:- ) I have also lived and studied in Saudia so yes, Salafees are not always wrong and Shaykh Salih Al-Uathymeen (RA) was a Hanbali Qadhi, not Madkhali by the way : - )

But I chose to take my Fatwa from a Hanafi Shaykh since I am a Hanafi and that doesn't mean that others are false.

I will let the Shaykh reply and we will then ask him to comment on the Hadeeth, no problems.

Jazakullah Khairun

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#13 [Permalink] Posted on 21st April 2011 15:51
aww
Is it Mawlana Makki who teaches in the Haram?
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#14 [Permalink] Posted on 21st April 2011 17:03

Asslamo Allaikum,
 

Shaykh (HA) replied and said for general tipping:

Yes. If one doesn't tip maybe next time you will get bad service. Otherwise as a charity one should think if that is the best place to put one's charity.

Shaykh (HA) replied on the specific question on this thread:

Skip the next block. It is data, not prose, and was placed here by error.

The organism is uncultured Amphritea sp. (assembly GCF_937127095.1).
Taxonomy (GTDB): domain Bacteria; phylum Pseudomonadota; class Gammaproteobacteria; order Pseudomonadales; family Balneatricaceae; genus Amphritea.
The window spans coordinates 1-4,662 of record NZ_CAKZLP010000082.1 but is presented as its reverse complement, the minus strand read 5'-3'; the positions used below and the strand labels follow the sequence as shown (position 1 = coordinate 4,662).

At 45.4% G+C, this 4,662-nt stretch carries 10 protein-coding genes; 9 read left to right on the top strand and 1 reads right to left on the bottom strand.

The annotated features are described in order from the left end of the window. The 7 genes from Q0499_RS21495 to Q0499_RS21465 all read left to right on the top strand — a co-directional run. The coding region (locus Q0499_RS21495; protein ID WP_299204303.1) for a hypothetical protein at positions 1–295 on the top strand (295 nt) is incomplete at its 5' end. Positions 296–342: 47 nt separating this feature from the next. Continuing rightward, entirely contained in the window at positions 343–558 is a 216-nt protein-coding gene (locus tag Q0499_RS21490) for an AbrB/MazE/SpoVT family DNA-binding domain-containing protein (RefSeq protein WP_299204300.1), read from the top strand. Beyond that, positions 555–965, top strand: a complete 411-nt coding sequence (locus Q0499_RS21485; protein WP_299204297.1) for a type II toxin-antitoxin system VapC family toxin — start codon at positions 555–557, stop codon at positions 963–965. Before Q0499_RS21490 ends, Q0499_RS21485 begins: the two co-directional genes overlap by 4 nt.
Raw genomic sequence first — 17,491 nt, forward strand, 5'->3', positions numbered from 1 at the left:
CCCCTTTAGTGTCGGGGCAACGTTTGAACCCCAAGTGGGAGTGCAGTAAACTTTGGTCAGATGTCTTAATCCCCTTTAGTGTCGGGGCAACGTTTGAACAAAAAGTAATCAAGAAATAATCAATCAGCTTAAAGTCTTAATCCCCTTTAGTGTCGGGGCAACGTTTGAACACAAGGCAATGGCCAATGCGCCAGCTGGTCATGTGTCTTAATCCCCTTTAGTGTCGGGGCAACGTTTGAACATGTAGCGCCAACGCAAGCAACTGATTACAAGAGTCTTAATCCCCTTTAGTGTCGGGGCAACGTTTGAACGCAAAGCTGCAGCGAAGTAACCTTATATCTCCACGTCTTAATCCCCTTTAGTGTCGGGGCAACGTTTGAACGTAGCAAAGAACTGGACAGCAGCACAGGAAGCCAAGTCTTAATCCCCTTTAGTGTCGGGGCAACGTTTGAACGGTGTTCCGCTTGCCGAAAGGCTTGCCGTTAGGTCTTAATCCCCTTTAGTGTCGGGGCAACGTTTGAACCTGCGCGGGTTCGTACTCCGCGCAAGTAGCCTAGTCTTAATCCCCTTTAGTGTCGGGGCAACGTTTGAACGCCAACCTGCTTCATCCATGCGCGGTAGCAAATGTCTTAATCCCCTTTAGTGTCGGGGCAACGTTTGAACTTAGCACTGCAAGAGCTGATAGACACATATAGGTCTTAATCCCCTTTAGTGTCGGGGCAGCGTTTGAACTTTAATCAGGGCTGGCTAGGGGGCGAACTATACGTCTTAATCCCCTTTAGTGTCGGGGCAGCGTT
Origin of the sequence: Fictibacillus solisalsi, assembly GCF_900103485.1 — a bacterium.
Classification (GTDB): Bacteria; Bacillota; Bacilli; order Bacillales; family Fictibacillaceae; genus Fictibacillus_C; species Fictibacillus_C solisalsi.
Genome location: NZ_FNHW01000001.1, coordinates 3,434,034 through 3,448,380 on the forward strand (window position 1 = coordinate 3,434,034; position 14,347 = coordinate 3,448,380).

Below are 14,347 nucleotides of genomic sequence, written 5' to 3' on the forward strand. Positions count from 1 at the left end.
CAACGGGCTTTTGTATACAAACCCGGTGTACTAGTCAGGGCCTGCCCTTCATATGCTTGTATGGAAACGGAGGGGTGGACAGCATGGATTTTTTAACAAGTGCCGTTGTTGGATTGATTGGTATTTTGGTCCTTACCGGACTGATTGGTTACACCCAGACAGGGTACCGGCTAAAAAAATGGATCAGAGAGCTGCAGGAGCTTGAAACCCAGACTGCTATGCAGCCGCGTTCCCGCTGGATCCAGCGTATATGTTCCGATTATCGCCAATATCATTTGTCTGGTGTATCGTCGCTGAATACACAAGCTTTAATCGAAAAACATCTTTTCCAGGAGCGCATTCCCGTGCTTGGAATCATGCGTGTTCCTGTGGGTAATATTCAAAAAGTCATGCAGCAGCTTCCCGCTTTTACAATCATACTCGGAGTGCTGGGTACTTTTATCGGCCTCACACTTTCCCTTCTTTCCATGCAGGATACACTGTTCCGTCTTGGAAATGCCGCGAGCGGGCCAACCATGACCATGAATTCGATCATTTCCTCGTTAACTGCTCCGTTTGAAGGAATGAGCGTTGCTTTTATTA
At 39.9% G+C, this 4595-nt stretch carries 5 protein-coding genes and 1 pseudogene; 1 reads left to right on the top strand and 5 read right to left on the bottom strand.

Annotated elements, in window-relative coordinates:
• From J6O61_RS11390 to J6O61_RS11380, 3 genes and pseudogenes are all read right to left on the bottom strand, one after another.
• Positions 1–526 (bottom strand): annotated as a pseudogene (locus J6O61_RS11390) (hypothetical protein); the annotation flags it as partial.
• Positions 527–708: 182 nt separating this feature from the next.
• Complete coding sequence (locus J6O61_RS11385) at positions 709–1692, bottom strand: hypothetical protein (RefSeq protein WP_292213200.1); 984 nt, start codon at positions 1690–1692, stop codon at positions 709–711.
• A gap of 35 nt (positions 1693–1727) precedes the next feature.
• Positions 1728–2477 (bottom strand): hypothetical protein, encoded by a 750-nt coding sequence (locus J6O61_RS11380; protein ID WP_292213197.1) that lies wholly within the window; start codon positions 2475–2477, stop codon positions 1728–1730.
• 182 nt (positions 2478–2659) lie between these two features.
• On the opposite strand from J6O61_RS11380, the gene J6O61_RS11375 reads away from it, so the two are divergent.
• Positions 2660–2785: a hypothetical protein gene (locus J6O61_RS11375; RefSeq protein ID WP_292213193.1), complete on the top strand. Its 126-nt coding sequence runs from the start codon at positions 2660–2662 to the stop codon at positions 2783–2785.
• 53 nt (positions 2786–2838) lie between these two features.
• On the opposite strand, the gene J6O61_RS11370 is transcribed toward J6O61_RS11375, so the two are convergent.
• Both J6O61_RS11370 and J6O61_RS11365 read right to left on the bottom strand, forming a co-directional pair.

Saudi Arabic Government has blocked the fatwa; however, there is no question about the lawfulness of the tip; it's a simple gift done in appreciation of good work. The Prophet bought a camel from Jabir and paid him his price and gave him more than agreed upon out of love for him. The previous answer was for the case in which one works for oneself. However, I realized that the situation is actually the situation where one is working for someone else, and in this situation one may not be entitled to the money unless one's employer makes it clear that he permits his employee to keep the tips; otherwise, one really got the tip  by virtue of the opportunity provided to him by his employer. What is the company's policy?